Looking at how blockchain technology is making progress every single day, it’s safe to say that we are gradually heading towards a totally decentralised global system. Not just in the financial sector as we are sewing now, but in terms of everything else; supply chain, gaming, security – most importantly, security.
Blockchain is said to be the most secure system so far, and some even believe it is the ultimate antidote for corruption. But in spite of all this, is blockchain just all honey and milk, no downsides to it, or is there some price to be paid?
Now look at it this way as Samantha Radocchia, when you get a new app from your cell phone’s app store, some credentials are mostly required from you to help you avoid the stress of creating a new account for every app with possibly a new password every time when you could actually just use one account for all.
“Name, email, age — all that information can be outsourced to the identity you’ve created through Facebook or Gmail. That’s the web 2.0 version of identity construction. And while it may seem pretty ordinary now, that’s only because people have grown used to hauling around a digital identity and using it for different apps.”
With blockchain stepping into the picture, let’s say things are going to get amped a bit – more like web 3.0. This time around your digital identity which follows you absolutely anywhere. In such a system almost every single place you go to will require a digital identity (your digital identity) in order for you to have access to facilities or pay for services. We have seen tech giant’s like IBM begin to develop blockchain platforms to support such an ecosystem. We have also seen mew projects with a similar goal like UniquID, and uPort.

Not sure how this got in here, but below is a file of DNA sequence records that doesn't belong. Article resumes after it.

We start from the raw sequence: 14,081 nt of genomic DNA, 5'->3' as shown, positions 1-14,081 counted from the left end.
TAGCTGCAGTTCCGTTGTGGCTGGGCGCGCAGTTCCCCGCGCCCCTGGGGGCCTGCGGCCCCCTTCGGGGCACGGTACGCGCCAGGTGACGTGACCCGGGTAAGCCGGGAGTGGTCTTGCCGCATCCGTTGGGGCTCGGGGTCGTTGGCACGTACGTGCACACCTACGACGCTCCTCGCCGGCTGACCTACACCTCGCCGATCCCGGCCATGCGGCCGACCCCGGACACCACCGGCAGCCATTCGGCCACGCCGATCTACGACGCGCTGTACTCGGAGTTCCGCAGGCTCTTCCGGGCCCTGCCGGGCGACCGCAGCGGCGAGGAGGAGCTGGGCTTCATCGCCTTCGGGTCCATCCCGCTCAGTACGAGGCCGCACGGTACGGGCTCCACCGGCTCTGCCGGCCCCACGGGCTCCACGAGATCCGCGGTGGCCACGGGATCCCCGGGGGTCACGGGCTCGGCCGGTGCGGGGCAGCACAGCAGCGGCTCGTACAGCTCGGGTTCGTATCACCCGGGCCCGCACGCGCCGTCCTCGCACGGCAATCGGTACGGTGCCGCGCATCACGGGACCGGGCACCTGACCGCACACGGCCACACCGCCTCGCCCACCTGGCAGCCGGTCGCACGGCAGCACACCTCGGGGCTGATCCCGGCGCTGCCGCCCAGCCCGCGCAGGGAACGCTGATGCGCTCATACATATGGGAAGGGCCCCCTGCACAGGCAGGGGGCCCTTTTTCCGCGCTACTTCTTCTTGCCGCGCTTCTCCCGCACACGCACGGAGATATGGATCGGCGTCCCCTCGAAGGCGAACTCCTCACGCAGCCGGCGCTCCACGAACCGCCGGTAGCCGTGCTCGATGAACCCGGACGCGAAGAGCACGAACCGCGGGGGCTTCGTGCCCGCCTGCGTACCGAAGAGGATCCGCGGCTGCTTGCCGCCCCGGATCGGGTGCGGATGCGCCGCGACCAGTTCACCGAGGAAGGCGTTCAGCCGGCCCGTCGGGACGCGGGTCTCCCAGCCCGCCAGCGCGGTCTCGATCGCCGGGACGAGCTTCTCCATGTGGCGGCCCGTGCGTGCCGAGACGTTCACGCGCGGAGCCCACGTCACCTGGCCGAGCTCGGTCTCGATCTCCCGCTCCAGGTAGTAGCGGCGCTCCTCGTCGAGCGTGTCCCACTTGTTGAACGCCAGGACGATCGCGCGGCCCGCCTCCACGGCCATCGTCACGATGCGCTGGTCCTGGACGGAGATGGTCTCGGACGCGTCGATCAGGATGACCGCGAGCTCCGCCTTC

The real concern at the moment is that blockchain is decentralised, which means your information is spread across a global system and not owned by some central autonomous figure. This has undoubtedly raised some eyebrows and concerns as people wonder what will become of the confidentiality they have enjoyed in the autonomous centralised system.
The Ethical Problem Faced By Blockchain
The real issue with blockchain technology is not a code flaw, or some bug or virus, but an ethical issue.
This is no news to the world of technology. Almost every tech that is churned out of the factories today is meant for the “greater good” of society. However, what always happens is that there is some person or persons who will misuse that tech to the detriment of the human society.
Now such a decentralised system which gives everyone a digital identity can also pose a similar threat.
The People’s Republic of China presently operates in a system where people are awarded scores or social behaviour, and the outcome of these scores determine your access to things like the internet, education, and travelling. Imagine a blockchain, with all of the people’s digital Ids stored on it, in the hands of the government of such a country. Imagine the autonomy blockchain would have handed to the government – a disturbing paradox, in that what was meant to do away with autonomy ended up creating the greatest autonomy ever.
Blockchain may, and does have great potential indeed but if there’s one thing Hollywood has taught me in the past 18 years from Tobey Maguire to Ryan Reynolds, it’s that with great power comes great responsibility or irresponsibility. We determine which side of the scales we will lean towards the most. And with the tech apparently still in infancy, we will have to beat the hard path for which this tech will have to thread. Just so one day we don’t sit back in shame as we realise we failed posterity.
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